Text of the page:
I found it hard to believe this story was written over 150 years ago. Drugs, sex, stock market manipulation, specious banking schemes, and political machinations--as the old saying goes, "Ripped from today's headlines..." This is a totally enthralling story and a perfect audiobook listen.

Monday, September 15, 2008

Hurricane: Ike

...and THAT was "only" a category 2 storm.

I continue to be full admiration for the people of the great state of Texas. Ike has knocked trees into homes, pummeled the power grid and pushed too much water into neighborhoods and cities. Whole neighborhoods on the coast have been washed away.

Still, people band together to help one another. Neighbors help spread tarps over roofs, they chop up fallen trees, they bring food to first responders who have run short of supplies at their deployment points. They pull people out of flooded cars (what were they thinking when they decided they could "make it" through that underpass is another question.) They offer their generator power to neighbors to keep refrigerators and freezers running.

Our block came out en mass to start the clean up Saturday afternoon. A neighbor we do not know began moving from yard to yard with his lawn mower and grass catcher to help "vacuum" up the leaves and twigs that carpeted the lawns. He saved us hours of raking time.

We still managed to fill 16 trash bags with broken tree branches, leaves and debris. As we raked and shoveled-up the mess I noticed leaves from trees that are nowhere near my house. The sides of our home are covered with minute shreds of leaves that had been flattened against the siding.

The return of power to our neighborhood was greeted with a cheers and celebratory dances. Alas, I have heard from friends just a few blocks away who still do not have power. It is interesting to realize how patchwork the power grid is.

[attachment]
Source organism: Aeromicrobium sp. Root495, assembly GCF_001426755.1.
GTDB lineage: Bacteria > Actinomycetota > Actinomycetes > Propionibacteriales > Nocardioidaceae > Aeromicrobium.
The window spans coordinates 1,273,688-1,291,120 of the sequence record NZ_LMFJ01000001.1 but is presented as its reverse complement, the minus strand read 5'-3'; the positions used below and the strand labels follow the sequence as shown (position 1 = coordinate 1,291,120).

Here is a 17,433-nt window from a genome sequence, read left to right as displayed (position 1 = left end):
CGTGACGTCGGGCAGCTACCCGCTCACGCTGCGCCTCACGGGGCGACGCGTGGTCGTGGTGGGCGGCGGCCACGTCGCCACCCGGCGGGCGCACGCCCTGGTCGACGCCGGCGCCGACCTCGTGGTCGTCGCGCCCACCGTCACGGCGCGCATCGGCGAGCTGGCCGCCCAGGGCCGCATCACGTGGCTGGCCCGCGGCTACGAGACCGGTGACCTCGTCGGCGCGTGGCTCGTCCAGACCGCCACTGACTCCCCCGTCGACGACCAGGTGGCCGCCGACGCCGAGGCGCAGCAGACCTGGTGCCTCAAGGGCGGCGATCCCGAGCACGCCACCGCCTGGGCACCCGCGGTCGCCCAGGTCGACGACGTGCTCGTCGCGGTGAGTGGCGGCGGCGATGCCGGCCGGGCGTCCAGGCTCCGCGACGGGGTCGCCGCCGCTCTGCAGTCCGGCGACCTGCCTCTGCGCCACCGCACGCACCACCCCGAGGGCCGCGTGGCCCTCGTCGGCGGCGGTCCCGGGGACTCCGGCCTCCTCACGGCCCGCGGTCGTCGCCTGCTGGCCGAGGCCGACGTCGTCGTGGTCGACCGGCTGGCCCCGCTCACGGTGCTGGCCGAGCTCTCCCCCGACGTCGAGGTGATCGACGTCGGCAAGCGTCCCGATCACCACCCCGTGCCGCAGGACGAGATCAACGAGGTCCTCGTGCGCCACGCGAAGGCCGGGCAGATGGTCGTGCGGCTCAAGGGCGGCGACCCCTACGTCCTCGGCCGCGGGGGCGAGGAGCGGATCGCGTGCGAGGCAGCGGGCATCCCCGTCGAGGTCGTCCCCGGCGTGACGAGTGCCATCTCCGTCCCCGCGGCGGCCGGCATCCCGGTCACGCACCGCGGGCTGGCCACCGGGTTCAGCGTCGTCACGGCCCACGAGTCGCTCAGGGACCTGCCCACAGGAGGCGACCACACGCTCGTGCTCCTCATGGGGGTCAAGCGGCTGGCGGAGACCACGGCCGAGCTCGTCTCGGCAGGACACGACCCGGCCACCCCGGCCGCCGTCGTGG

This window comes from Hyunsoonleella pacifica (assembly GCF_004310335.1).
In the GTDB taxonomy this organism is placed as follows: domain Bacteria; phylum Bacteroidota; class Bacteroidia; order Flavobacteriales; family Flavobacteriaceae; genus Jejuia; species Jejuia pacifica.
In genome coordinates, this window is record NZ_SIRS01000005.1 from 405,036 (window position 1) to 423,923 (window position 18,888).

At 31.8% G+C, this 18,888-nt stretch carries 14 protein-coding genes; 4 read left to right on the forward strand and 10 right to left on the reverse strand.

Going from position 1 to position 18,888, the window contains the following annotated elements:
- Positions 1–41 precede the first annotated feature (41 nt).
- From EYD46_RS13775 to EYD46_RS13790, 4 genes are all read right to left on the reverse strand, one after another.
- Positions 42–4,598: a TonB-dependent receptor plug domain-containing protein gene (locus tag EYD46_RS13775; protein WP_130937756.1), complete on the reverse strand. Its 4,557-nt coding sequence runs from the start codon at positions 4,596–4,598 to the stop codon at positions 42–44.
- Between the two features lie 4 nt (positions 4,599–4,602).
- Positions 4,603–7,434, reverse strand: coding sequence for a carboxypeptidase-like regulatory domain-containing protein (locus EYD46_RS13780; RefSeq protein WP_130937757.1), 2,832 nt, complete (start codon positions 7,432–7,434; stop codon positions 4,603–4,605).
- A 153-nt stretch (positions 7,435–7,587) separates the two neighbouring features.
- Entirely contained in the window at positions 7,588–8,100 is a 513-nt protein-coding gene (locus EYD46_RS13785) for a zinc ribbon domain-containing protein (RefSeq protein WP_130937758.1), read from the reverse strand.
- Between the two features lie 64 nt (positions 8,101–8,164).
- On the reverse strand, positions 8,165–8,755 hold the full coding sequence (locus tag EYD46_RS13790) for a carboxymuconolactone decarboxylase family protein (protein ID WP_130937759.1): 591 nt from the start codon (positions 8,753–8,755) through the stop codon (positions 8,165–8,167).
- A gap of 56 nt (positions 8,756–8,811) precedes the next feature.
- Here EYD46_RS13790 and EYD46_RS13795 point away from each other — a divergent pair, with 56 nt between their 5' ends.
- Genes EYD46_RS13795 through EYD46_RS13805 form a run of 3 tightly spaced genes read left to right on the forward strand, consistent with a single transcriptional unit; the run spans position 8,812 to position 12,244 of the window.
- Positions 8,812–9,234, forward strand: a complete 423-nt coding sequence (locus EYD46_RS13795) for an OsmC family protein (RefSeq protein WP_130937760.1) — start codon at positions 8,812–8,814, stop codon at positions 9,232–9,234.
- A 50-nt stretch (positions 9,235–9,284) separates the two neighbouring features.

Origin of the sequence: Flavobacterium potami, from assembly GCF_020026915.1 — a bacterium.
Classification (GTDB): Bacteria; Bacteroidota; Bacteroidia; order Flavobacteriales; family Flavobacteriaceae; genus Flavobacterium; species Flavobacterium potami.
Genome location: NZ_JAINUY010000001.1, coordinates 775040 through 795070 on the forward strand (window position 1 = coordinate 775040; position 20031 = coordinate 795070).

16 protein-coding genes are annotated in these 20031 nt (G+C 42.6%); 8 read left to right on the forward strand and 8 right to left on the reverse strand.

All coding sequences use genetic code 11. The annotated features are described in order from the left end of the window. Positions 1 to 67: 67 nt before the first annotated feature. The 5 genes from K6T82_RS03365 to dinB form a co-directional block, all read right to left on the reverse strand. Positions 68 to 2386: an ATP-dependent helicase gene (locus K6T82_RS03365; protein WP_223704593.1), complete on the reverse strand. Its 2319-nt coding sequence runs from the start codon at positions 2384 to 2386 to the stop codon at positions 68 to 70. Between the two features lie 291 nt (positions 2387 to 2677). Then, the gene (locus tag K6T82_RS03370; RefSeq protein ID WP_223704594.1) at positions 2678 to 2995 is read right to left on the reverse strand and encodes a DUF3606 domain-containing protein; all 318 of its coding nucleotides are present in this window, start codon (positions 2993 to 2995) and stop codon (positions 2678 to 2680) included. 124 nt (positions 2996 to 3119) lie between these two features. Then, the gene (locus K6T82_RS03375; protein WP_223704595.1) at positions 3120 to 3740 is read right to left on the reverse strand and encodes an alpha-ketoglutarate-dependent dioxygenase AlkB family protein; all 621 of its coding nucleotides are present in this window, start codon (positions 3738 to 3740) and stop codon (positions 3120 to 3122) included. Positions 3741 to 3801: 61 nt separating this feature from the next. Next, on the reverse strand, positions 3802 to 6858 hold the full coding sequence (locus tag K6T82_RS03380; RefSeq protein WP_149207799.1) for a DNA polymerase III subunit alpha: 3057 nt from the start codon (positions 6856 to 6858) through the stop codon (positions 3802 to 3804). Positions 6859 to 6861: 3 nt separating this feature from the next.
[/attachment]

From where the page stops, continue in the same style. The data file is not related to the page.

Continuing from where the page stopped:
We have invited them here if they need it. Happily a cool front has blown in and lifted the humidity. School is out until Wed., that is IF they can restore power at those schools that are without it right now.

Still, we were soooo... lucky. Other folks between here and the Bolivar Peninsula are having a rough time. Help is on hand but to repair and restore will take time and so much work.

Bless their hearts.

Friday, September 12, 2008


Dragon thinks this knitting project is very cool and wants a set for his library.

The pattern is free from Lion Brand Yarn.

Hurricane Literacy

No matter how ready I am for a storm, I always seem to think of additional things that we need at the last minute.

Yesterday morning after the entling got off to school I moseyed over to the local grocery store to acquire additional water, carbohydrates, fat and salt to augment the peanut butter and tuna in the pantry.

As I watched people quickly filling baskets with bleach, water and canned food, I congratulated myself on my earlier preparations. Still, I still managed to fill a basket with sundry items. While I waited in line to check out, I had the opportunity to eyeball other people's baskets. Did they have something I had not thought of?

Two things in their shopping carts stood out.

Apparently large cartons of Miller Light Beer are part of many, many Texans' Hurricane Preparedness kits.

The other thing that struck me was how many women were picking up copies of People Magazine, Us, Entertainment Weekly, and the other magazines that surround check-out lines at the grocery store. The average was 4 magazines per person.

So, in the face of looming electronic media outages, people will revert to reading.

Happily, here in the entwood, we have enough to read for an age!

The Great Storm

With the storm surge from Hurricane Ike now beginning to cover the roadways of Galveston I recalled one of the earliest posts I ever wrote for BookMoot back in 2004. I am reposting it here.

Stolen by the Sea by Anna Myers, Walker Books, 2001

On September 8, 1900 a devastating storm hit Galveston Texas. It remains the worst national disaster in the history of the United States. Translating the emotions of events such as these into a novel for children is challenging.

Maggie McKenna is an only child. She is jealous of the new brother or sister about to be born to her family. She also resents the attention and friendship her father gives an orphan boy named Felipe. In Stolen by the Sea by Anna Myers, Maggie is left at home in Galveston while her parents visit the doctor in Houston. The storm begins and Maggie watches the water rise.